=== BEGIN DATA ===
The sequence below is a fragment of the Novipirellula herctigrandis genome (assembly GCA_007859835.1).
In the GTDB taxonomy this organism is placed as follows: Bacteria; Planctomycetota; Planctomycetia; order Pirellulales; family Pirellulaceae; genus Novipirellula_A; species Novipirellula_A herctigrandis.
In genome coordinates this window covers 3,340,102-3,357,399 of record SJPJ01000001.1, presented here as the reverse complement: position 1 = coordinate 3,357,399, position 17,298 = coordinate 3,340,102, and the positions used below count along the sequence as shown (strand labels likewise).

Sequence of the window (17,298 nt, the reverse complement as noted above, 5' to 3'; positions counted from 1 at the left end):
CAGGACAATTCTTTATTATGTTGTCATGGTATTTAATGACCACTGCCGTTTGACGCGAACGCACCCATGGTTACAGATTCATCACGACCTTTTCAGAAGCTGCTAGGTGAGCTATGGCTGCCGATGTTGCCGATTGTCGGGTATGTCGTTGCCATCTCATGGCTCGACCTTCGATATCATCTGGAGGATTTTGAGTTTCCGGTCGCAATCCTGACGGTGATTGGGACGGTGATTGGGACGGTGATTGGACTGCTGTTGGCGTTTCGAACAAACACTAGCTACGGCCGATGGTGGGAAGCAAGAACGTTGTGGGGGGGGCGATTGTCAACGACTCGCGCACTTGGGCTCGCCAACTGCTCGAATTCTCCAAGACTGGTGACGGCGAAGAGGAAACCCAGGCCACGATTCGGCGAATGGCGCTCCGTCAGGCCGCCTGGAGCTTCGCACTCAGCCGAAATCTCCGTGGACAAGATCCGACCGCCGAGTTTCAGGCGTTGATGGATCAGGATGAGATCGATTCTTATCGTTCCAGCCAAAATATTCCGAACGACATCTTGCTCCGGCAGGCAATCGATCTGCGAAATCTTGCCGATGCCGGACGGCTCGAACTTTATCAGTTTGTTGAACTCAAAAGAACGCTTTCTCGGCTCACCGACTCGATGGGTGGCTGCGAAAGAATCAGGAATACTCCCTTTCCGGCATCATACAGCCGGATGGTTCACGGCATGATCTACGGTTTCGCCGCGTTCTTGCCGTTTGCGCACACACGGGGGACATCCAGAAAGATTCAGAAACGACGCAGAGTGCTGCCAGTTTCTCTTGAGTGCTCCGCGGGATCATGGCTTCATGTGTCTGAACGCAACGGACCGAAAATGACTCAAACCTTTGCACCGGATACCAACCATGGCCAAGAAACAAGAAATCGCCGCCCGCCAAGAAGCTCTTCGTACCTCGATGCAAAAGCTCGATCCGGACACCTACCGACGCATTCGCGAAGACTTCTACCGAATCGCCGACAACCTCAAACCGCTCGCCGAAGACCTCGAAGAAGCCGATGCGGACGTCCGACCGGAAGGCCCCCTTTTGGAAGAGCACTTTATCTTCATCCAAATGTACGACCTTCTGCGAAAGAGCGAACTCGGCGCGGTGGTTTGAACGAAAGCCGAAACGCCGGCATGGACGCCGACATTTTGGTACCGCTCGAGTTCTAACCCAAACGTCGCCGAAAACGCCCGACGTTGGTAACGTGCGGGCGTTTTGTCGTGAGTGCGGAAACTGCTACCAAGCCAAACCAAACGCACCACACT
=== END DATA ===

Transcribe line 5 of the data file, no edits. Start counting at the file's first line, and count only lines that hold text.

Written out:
CAGGACAATTCTTTATTATGTTGTCATGGTATTTAATGACCACTGCCGTTTGACGCGAACGCACCCATGGTTACAGATTCATCACGACCTTTTCAGAAGCTGCTAGGTGAGCTATGGCTGCCGATGTTGCCGATTGTCGGGTATGTCGTTGCCATCTCATGGCTCGACCTTCGATATCATCTGGAGGATTTTGAGTTTCCGGTCGCAATCCTGACGGTGATTGGGACGGTGATTGGGACGGTGATTGGACTGCTGTTGGCGTTTCGAACAAACACTAGCTACGGCCGATGGTGGGAAGCAAGAACGTTGTGGGGGGGGCGATTGTCAACGACTCGCGCACTTGGGCTCGCCAACTGCTCGAATTCTCCAAGACTGGTGACGGCGAAGAGGAAACCCAGGCCACGATTCGGCGAATGGCGCTCCGTCAGGCCGCCTGGAGCTTCGCACTCAGCCGAAATCTCCGTGGACAAGATCCGACCGCCGAGTTTCAGGCGTTGATGGATCAGGATGAGATCGATTCTTATCGTTCCAGCCAAAATATTCCGAACGACATCTTGCTCCGGCAGGCAATCGATCTGCGAAATCTTGCCGATGCCGGACGGCTCGAACTTTATCAGTTTGTTGAACTCAAAAGAACGCTTTCTCGGCTCACCGACTCGATGGGTGGCTGCGAAAGAATCAGGAATACTCCCTTTCCGGCATCATACAGCCGGATGGTTCACGGCATGATCTACGGTTTCGCCGCGTTCTTGCCGTTTGCGCACACACGGGGGACATCCAGAAAGATTCAGAAACGACGCAGAGTGCTGCCAGTTTCTCTTGAGTGCTCCGCGGGATCATGGCTTCATGTGTCTGAACGCAACGGACCGAAAATGACTCAAACCTTTGCACCGGATACCAACCATGGCCAAGAAACAAGAAATCGCCGCCCGCCAAGAAGCTCTTCGTACCTCGATGCAAAAGCTCGATCCGGACACCTACCGACGCATTCGCGAAGACTTCTACCGAATCGCCGACAACCTCAAACCGCTCGCCGAAGACCTCGAAGAAGCCGATGCGGACGTCCGACCGGAAGGCCCCCTTTTGGAAGAGCACTTTATCTTCATCCAAATGTACGACCTTCTGCGAAAGAGCGAACTCGGCGCGGTGGTTTGAACGAAAGCCGAAACGCCGGCATGGACGCCGACATTTTGGTACCGCTCGAGTTCTAACCCAAACGTCGCCGAAAACGCCCGACGTTGGTAACGTGCGGGCGTTTTGTCGTGAGTGCGGAAACTGCTACCAAGCCAAACCAAACGCACCACACT